Scientists across the globe have searched for a way to predict when an earthquake would hit, but struggled to find an accurate, testable method. Now, a research team believes they may have found "significant" new evidence in detecting these seismic events.
The team of researchers, comprised of two scientists from Japan’s Tohoku University and two scientists from the University of California, found a previously unrecognized pattern that occurs just before large earthquakes, reports Phys.org.
Large earthquakes seem to be prefaced by silent and subtle deformation called “slow-slip events,” according to the study. These occur almost periodically in the megathrust zone in Japan, but are still unpredictable on a large scale. They take place every 1 to 6 years and have often correlated with large earthquakes.
Researchers first observed the occurrence was during the magnitude-9.0 quake that rattled northeastern Japan in 2011, Voice of America (VOA) reports. Uchida and her colleagues reviewed data that showed subtle slips began to accelerate days before the massive quake, which spawned a deadly tsunami.
“Although it will be a long way to make the earthquake predictions that are useful for society, I believe this is a significant step toward that,” lead author Naomi Uchida told VOA.
Uchida and her colleagues analyzed seismic data dating back to 1984 for two of Japan’s largest islands, Phys.org also reports. From this data they were able to identify 1,500 examples where there seemed to be a pattern of repetition, which allowed them to gauge the speed of the tectonic plates underground.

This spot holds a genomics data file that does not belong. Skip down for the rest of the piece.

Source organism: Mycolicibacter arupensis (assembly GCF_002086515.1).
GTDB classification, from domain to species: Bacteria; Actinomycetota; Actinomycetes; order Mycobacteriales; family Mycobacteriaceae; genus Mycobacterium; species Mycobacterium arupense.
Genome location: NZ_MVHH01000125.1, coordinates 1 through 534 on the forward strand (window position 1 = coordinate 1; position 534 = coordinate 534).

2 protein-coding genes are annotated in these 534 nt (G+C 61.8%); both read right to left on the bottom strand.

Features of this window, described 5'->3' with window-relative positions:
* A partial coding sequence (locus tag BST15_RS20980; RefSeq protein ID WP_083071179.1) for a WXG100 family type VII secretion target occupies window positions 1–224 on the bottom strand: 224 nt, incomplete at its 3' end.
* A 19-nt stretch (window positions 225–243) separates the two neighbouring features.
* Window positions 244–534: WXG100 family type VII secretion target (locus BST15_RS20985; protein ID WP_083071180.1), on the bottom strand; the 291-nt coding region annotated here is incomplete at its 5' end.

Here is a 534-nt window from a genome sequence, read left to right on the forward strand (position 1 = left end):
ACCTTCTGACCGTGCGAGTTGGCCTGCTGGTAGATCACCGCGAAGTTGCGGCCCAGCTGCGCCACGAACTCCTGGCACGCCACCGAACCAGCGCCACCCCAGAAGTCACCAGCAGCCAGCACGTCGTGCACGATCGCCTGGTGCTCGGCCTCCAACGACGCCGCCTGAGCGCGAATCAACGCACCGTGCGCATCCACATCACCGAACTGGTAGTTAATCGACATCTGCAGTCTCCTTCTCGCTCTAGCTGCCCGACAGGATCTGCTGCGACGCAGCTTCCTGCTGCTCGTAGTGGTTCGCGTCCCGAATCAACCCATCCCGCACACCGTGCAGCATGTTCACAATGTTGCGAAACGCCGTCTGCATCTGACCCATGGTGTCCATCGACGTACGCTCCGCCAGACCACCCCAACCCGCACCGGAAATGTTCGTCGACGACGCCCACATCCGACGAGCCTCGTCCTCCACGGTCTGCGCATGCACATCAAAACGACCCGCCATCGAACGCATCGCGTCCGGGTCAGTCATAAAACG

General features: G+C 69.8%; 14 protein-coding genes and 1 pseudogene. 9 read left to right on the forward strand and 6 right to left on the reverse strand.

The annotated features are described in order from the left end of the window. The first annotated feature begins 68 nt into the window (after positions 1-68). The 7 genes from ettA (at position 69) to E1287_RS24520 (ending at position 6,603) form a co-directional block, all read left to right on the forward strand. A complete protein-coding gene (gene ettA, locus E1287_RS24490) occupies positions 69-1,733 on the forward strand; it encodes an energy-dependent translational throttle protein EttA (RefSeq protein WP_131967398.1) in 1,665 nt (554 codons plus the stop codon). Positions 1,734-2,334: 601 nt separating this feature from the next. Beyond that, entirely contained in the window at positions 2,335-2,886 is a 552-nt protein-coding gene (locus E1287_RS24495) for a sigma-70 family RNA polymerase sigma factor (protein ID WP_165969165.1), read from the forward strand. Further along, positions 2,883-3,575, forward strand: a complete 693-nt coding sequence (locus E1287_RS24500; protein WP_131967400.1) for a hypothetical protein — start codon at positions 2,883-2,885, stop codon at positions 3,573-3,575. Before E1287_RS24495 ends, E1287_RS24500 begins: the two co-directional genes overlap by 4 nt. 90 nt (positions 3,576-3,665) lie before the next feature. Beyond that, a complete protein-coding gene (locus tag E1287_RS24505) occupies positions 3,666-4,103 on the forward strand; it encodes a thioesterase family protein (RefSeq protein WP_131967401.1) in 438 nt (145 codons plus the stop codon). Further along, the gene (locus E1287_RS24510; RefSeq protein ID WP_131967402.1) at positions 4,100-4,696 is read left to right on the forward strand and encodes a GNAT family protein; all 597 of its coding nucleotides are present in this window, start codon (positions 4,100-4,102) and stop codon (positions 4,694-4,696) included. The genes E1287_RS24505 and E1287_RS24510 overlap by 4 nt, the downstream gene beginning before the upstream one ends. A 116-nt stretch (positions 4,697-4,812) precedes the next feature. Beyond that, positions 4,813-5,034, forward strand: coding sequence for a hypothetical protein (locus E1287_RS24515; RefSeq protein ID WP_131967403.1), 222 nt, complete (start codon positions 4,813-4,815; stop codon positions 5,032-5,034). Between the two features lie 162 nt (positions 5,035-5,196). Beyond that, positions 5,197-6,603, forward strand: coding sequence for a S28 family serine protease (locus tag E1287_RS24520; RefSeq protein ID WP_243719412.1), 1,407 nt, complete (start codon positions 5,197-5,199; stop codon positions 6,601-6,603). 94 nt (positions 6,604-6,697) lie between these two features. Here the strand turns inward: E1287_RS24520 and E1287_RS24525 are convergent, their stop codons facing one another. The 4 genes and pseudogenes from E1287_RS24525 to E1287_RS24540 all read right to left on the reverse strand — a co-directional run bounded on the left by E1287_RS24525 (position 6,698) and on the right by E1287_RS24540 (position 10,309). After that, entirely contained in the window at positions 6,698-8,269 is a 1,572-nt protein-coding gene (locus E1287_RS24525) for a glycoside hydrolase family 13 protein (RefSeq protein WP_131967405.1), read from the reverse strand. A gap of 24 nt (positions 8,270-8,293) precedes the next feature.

From these statistics, they matched slippages with non-repeating measurable quakes that had a magnitude of 5 or higher. Their results indicated that there appears to be a speedup of slippage just before major earthquakes. GPS data was also used to measure tectonic shifting and reportedly matched the rates they previously calculated.
“The results suggest the possibility of an earthquake is larger when slow slips are occurring,” said Uchida. “By taking account of such relationships, the probability forecast of earthquakes can be improved.”
Some researchers still remain doubtful of the reliability of using slow slips to predict earthquakes.
“I think the best we could hope for from slow-slip events would be the same sort of modest probability gain,” said University of California-Los Angeles Earth and space sciences professor emeritus David Jackson.
According to University of California-Berkeley statistics professor Philip Stark, until testable predictions surface, “they have an interesting anecdote, not a fundamental discovery.”
The team is aware that there is much more research left to be done before this discovery can becomes an official early warning system.